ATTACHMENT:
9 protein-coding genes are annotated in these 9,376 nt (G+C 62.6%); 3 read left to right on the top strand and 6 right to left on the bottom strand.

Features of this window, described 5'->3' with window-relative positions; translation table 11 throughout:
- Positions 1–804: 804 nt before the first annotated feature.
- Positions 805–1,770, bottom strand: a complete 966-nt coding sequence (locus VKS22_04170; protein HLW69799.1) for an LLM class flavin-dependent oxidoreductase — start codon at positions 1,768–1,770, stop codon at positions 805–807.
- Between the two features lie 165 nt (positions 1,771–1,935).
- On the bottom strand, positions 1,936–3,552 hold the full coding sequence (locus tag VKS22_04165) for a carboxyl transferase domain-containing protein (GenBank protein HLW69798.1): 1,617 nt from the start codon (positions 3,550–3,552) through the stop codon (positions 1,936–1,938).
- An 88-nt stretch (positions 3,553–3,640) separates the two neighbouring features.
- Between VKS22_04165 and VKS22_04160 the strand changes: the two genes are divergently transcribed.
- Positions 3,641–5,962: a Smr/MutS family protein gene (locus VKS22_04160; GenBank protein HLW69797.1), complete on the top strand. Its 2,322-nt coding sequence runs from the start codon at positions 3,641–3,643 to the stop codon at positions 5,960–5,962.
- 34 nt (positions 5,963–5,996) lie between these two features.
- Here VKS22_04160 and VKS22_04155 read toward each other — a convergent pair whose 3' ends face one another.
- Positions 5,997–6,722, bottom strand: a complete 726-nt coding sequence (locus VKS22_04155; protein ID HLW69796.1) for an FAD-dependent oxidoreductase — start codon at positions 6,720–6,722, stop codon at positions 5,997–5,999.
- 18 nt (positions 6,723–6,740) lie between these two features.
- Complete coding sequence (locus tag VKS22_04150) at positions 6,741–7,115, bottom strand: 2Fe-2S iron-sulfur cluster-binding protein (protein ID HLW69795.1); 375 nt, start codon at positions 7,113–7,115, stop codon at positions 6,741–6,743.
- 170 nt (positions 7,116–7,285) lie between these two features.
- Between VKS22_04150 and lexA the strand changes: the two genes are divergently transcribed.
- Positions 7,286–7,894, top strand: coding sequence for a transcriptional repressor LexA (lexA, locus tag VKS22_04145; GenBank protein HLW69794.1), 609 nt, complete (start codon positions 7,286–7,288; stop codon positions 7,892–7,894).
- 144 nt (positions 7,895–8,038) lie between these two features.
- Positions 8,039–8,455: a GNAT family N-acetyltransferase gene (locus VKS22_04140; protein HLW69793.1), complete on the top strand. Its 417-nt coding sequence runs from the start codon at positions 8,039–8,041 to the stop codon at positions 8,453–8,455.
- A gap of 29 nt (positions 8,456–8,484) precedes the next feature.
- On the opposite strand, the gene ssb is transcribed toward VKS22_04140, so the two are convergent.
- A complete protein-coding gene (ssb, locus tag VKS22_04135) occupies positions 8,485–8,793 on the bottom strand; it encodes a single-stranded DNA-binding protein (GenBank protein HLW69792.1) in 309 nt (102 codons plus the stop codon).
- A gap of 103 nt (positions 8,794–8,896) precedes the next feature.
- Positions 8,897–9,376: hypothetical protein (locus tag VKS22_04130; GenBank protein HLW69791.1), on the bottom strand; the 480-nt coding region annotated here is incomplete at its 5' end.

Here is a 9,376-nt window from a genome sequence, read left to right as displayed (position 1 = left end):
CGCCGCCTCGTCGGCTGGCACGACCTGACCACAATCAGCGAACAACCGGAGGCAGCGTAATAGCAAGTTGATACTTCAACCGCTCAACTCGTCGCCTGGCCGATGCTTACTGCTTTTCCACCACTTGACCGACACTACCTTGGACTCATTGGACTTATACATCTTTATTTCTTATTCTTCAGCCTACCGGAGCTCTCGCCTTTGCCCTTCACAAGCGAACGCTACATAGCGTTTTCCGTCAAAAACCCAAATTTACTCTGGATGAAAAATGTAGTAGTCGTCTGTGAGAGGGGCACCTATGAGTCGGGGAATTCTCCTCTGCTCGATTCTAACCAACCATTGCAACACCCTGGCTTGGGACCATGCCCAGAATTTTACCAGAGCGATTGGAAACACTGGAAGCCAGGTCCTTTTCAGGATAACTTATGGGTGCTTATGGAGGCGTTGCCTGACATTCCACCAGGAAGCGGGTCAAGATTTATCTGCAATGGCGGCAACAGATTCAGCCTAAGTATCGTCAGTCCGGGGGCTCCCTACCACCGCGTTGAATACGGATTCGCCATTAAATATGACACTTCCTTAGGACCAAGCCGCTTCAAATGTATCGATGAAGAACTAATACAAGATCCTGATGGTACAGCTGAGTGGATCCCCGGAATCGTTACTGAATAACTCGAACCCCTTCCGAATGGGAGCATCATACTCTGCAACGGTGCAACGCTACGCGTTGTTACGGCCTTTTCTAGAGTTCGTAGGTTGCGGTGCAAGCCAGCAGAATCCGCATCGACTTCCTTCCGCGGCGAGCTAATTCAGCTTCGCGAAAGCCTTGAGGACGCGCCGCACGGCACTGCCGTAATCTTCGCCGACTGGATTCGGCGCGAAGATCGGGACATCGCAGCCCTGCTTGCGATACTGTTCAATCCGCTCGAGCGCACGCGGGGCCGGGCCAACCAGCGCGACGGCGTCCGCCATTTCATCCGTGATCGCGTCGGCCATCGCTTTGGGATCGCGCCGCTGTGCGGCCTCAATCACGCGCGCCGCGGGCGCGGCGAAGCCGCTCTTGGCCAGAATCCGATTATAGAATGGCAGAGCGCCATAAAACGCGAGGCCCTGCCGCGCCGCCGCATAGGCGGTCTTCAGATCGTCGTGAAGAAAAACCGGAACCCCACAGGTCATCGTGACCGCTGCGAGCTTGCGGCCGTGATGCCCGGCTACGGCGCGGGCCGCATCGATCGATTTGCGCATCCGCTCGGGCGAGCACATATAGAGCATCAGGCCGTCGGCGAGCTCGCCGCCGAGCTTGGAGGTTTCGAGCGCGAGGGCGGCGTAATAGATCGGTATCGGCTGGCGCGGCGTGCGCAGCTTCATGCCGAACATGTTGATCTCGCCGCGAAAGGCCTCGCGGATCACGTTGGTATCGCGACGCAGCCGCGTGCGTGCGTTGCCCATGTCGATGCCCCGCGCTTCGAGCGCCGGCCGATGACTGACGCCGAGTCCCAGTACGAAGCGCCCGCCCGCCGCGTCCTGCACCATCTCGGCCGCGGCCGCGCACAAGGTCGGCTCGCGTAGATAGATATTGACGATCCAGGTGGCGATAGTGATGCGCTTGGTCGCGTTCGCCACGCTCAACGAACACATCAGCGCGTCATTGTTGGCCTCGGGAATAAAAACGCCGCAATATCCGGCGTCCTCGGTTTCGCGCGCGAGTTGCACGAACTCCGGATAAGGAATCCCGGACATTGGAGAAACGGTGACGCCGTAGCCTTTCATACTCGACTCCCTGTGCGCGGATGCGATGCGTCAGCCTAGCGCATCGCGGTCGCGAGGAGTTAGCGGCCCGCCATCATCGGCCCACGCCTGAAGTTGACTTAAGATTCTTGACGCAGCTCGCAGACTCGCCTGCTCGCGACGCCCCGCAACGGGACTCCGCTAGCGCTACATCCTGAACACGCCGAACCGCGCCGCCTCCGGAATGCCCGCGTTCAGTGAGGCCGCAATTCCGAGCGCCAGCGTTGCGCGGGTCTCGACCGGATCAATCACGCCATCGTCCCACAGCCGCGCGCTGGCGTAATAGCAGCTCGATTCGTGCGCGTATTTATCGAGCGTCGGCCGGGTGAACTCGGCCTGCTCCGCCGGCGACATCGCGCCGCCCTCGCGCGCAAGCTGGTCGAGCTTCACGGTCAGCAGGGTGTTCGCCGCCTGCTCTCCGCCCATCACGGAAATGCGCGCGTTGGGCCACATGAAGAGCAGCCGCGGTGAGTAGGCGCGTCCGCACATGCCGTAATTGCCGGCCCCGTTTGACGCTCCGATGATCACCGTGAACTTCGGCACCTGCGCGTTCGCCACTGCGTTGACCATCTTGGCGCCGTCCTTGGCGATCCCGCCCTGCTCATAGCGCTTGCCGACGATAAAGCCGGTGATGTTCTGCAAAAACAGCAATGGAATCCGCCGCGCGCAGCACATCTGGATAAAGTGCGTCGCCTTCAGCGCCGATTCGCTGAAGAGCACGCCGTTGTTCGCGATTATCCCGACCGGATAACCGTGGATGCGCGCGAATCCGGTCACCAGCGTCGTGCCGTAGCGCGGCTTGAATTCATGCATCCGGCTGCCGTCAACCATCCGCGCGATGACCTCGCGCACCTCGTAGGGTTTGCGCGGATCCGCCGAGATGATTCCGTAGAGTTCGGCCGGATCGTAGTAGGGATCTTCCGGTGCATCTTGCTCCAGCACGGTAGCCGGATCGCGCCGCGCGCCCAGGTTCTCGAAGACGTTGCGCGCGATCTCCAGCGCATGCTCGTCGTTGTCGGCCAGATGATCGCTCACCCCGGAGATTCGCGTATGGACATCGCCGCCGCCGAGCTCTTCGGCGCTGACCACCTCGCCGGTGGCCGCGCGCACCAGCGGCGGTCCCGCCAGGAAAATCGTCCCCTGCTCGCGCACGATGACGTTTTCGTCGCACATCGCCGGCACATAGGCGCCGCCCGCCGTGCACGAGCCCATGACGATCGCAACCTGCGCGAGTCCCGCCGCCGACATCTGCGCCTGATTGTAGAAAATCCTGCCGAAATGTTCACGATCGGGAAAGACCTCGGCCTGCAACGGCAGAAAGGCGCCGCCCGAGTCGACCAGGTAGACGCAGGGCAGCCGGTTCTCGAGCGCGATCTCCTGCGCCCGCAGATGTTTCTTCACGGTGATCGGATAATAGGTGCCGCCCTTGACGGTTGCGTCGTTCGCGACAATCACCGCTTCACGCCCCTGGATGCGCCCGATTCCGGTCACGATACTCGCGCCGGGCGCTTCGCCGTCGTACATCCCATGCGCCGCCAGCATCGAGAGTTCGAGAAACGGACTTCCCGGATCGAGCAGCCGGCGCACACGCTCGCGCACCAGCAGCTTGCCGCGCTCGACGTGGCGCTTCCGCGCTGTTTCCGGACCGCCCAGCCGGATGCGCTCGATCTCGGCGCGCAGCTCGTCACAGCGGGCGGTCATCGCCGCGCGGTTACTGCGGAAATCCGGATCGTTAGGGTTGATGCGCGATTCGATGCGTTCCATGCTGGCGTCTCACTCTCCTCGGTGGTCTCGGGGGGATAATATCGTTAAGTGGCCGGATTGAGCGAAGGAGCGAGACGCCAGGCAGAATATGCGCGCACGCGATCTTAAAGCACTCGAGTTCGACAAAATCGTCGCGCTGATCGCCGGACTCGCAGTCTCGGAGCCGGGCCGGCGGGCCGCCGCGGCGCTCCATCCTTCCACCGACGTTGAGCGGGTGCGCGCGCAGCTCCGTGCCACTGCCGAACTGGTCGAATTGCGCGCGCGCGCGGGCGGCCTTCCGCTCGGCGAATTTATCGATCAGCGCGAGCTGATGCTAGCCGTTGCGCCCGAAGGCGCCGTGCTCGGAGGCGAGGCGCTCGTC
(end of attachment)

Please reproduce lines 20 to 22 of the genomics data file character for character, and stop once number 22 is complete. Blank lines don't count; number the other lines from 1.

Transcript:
- A gap of 29 nt (positions 8,456–8,484) precedes the next feature.
- On the opposite strand, the gene ssb is transcribed toward VKS22_04140, so the two are convergent.
- A complete protein-coding gene (ssb, locus tag VKS22_04135) occupies positions 8,485–8,793 on the bottom strand; it encodes a single-stranded DNA-binding protein (GenBank protein HLW69792.1) in 309 nt (102 codons plus the stop codon).